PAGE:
the Editor's Pen...
The John Edwards Column
an official announcement dated March 18th, 1999
and signed by the General Secretary of the International
Olympic Committee, (IOC) Juan Antonio Samaranch,
the World Karate Federation was accepted as the
governing body for karate. Practically speaking
this means that Olympic Karate is on the horizon
and may even be announced at the Olympic games this
year in Sydney, Australia.
from being the disaster many had predicted, this
may be the best thing for classical karate in years.
Finally there will be a clear separation between
karate as a practical fighting art, and karate as
a competitive sport. The grey area that exists at
present will disappear and, hopefully, just like
when we woke up on January 1st, 2000, and found
the world where we had left it the night before,
an immense feeling of relief will spread through
the classical karate movement.
since sport karate was proposed its value has been
questioned by some of the wisest heads in the karate
movement. Chojun Miyagi, Kenwa Mabuni, and Chotoku
Kyan would have none of it. Gichin Funakoshi was
firmly against it but was finally persuaded by his
student Masatoshi Nakayama, to allow it and even
he would live to regret his actions. According to
Teruyuki Okazaki sensei, "many years later, we all
can see how right Master Funakoshi had been, and
Nakayama Sensei in later years began to feel quite
guilty; 'if I die I cannot look Master Funakoshi
in the eye' he used to say. Now most people who
enter tournaments are there to win medals and money;
they are there to seek fortune and fame, and to
feed their egos. Not everyone of course, but a vast
karate, free now of its younger cousin, will develop
in its own way-chart its own course. Over the past
five years we have seen it grow steadily, increase
its share of the market, and, more importantly perhaps,
develop its influence to a point where classical
karate now dictates what products, books, magazines
and videos are produced. Dragon Times is a perfect
example of this trend. Our last three issues achieved
a sell-through (ratio of numbers sold to numbers
printed) of an unprecedented 75% in the Borders
Books and Music chain, the highest of any martial
trend is gaining in momentum. The specialist publishing
houses, tired of the financial failure of books
by "eclectic" martial artists are now concentrating
on volumes by recognized experts; the larger, legitimate
video houses like Tsunami and Champ will work only
with top quality classical instructors; there has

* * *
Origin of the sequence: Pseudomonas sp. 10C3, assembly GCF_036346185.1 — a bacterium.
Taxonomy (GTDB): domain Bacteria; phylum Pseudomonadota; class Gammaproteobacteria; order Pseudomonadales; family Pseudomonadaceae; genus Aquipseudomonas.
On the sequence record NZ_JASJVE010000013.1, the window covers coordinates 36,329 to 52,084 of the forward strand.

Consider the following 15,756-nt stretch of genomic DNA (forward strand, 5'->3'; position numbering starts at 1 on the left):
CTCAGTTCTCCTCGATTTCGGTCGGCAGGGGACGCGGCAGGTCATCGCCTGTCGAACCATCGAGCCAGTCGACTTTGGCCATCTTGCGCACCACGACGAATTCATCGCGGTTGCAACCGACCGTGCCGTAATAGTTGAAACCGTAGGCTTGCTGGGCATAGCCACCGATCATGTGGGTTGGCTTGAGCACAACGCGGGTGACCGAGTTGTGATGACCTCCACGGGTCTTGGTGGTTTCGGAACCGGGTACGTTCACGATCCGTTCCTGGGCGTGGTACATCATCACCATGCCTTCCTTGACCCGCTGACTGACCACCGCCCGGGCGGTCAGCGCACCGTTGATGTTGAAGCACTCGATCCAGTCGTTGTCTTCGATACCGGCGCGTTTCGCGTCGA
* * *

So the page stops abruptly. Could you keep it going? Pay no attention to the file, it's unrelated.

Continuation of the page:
been an upsurge in sales of the high quality equipment
normally favored by serious karate practitioners,
and a new worldwide internet information service
has been registered, and will soon go online to
cater exclusively for the traditional martial artist.
fair to say that sport karate needs classical karate
and not vice versa. Without the numbers, and the
knowledge of the classical movement-to say nothing
of the revenue it generates-it may be difficult
to sustain the sport karate movement without massive
amounts of sponsorship from outside sources.
there room for the two types of karate? Clearly
there is. I believe that classical karate will continue
as it did before and actually go from strength to
strength. Standards have improved a great deal over
the past four of five years, and we are blessed
with any number of excellent senior instructors,
either resident or regular visitors. The quality
of the media that serves traditional karate is improving
also and if we could actually get Discovery or the
History Channel to consult genuine experts before
producing martial arts programming, the lives of
many of us would be complete.
future of Olympic karate in the U.S. I believe,
is somewhat less predictable and certainly less
secure. Many senior karate masters have publicly
expressed their opposition to it. A former senior
international coach resigned last year, his talent
will be sorely missed. Olympic karate administrators
are already discussing changing the kata for competition
purposes which will alienate droves of traditional
stylists. This act alone will create a vacuum of
uncertainty that will deter publishers and video
producers from investing money in Olympic karate
for fear their products will be obsolete before
they reach store shelves. Any activity that is not
supported by magazines, books, videos, DVDs etc.
and the advertising revenue they generate, must
inevitably have a tough time of it.
is happy with sport karate's proposed new rules
and therefore decisions will be contested frequently,
in public, and to the detriment of the sport's reputation
and public image. The dream of massive amounts of
sponsorship from multinational conglomerates will
remain a dream because sponsors only support activities
that make them money and they know from the Olympic
Taekwondo debacle that they won't make it here.
the biggest hurdle to the development of sport karate
is the structure of the Olympic movement itself.
The IOC only recognizes one governing body worldwide
for each sport, in this case the World Karate Federation.
The WKF selects one governing body from each country
to represent all Olympic karate practitioners, so
if you don't belong to the governing body as determined
by the WKF in your own country, you have no representation.
To further complicate the issue, the fight to become
the governing body of a country is often so bitter
that it leaves great dissatisfaction in its wake,
and political turmoil that often will not go away.
all takes so much time, energy, and money that karate,
and more importantly karate students and instructors
become increasingly less important to the politicians
until finally they are viewed as a necessary nuisance
only to be tolerated because of their financial
support. An example of this was the plight of a
famous (and very successful) European Olympic athlete
who complained about competitors being put into
cheap accommodation miles from the sports stadium
while politicians lived in a five star hotel within
walking distance. He insisted they change places
and he got his way, but was never selected to compete
for his country again.
time will tell of course. What is most important
is that, freed from the need to pretend it is anything
other that an effective method of self defense with
philosophical under pinnings, classical karate can
now get on with the job of developing its following
while maintaining traditional methods and standards.
And don't forget that as only a minority of the
karate community will ever belong to an association
that is classified by the IOC as a "National Governing
Body," in numerical terms, classical karate proponents
will always be in the majority!
would recommend for your attention the article in